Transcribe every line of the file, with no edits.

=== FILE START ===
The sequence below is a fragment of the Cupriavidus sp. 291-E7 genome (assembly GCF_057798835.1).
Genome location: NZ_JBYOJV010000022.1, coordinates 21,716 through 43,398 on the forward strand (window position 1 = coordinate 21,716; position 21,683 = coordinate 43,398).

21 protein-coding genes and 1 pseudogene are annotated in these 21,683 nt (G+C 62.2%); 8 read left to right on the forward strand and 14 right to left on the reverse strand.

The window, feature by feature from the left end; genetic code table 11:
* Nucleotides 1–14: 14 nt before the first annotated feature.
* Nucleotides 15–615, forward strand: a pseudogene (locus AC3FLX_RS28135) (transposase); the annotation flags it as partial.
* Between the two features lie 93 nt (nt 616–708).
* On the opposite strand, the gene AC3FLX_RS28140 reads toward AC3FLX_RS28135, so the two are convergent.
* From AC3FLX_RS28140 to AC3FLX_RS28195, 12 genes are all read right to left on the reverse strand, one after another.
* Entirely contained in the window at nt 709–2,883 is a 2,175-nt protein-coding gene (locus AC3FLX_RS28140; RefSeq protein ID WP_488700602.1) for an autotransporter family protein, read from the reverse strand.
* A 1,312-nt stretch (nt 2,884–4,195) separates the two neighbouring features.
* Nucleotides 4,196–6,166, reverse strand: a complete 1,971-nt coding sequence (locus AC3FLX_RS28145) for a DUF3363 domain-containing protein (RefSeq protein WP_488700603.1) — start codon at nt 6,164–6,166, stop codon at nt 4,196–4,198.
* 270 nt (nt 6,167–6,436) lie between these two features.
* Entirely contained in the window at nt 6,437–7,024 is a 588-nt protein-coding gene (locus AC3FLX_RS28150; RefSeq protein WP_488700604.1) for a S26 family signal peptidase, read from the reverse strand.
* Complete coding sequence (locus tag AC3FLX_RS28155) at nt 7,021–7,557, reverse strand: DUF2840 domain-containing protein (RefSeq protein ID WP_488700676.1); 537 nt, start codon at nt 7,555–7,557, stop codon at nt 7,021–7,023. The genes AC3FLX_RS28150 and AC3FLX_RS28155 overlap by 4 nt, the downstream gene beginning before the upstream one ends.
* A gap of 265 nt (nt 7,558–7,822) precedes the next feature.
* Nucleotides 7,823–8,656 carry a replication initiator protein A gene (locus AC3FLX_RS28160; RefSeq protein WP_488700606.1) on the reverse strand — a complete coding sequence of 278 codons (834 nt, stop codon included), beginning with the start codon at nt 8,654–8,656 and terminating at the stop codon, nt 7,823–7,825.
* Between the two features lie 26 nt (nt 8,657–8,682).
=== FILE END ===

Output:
The sequence below is a fragment of the Cupriavidus sp. 291-E7 genome (assembly GCF_057798835.1).
Genome location: NZ_JBYOJV010000022.1, coordinates 21,716 through 43,398 on the forward strand (window position 1 = coordinate 21,716; position 21,683 = coordinate 43,398).

21 protein-coding genes and 1 pseudogene are annotated in these 21,683 nt (G+C 62.2%); 8 read left to right on the forward strand and 14 right to left on the reverse strand.

The window, feature by feature from the left end; genetic code table 11:
* Nucleotides 1–14: 14 nt before the first annotated feature.
* Nucleotides 15–615, forward strand: a pseudogene (locus AC3FLX_RS28135) (transposase); the annotation flags it as partial.
* Between the two features lie 93 nt (nt 616–708).
* On the opposite strand, the gene AC3FLX_RS28140 reads toward AC3FLX_RS28135, so the two are convergent.
* From AC3FLX_RS28140 to AC3FLX_RS28195, 12 genes are all read right to left on the reverse strand, one after another.
* Entirely contained in the window at nt 709–2,883 is a 2,175-nt protein-coding gene (locus AC3FLX_RS28140; RefSeq protein ID WP_488700602.1) for an autotransporter family protein, read from the reverse strand.
* A 1,312-nt stretch (nt 2,884–4,195) separates the two neighbouring features.
* Nucleotides 4,196–6,166, reverse strand: a complete 1,971-nt coding sequence (locus AC3FLX_RS28145) for a DUF3363 domain-containing protein (RefSeq protein WP_488700603.1) — start codon at nt 6,164–6,166, stop codon at nt 4,196–4,198.
* 270 nt (nt 6,167–6,436) lie between these two features.
* Entirely contained in the window at nt 6,437–7,024 is a 588-nt protein-coding gene (locus AC3FLX_RS28150; RefSeq protein WP_488700604.1) for a S26 family signal peptidase, read from the reverse strand.
* Complete coding sequence (locus tag AC3FLX_RS28155) at nt 7,021–7,557, reverse strand: DUF2840 domain-containing protein (RefSeq protein ID WP_488700676.1); 537 nt, start codon at nt 7,555–7,557, stop codon at nt 7,021–7,023. The genes AC3FLX_RS28150 and AC3FLX_RS28155 overlap by 4 nt, the downstream gene beginning before the upstream one ends.
* A gap of 265 nt (nt 7,558–7,822) precedes the next feature.
* Nucleotides 7,823–8,656 carry a replication initiator protein A gene (locus AC3FLX_RS28160; RefSeq protein WP_488700606.1) on the reverse strand — a complete coding sequence of 278 codons (834 nt, stop codon included), beginning with the start codon at nt 8,654–8,656 and terminating at the stop codon, nt 7,823–7,825.
* Between the two features lie 26 nt (nt 8,657–8,682).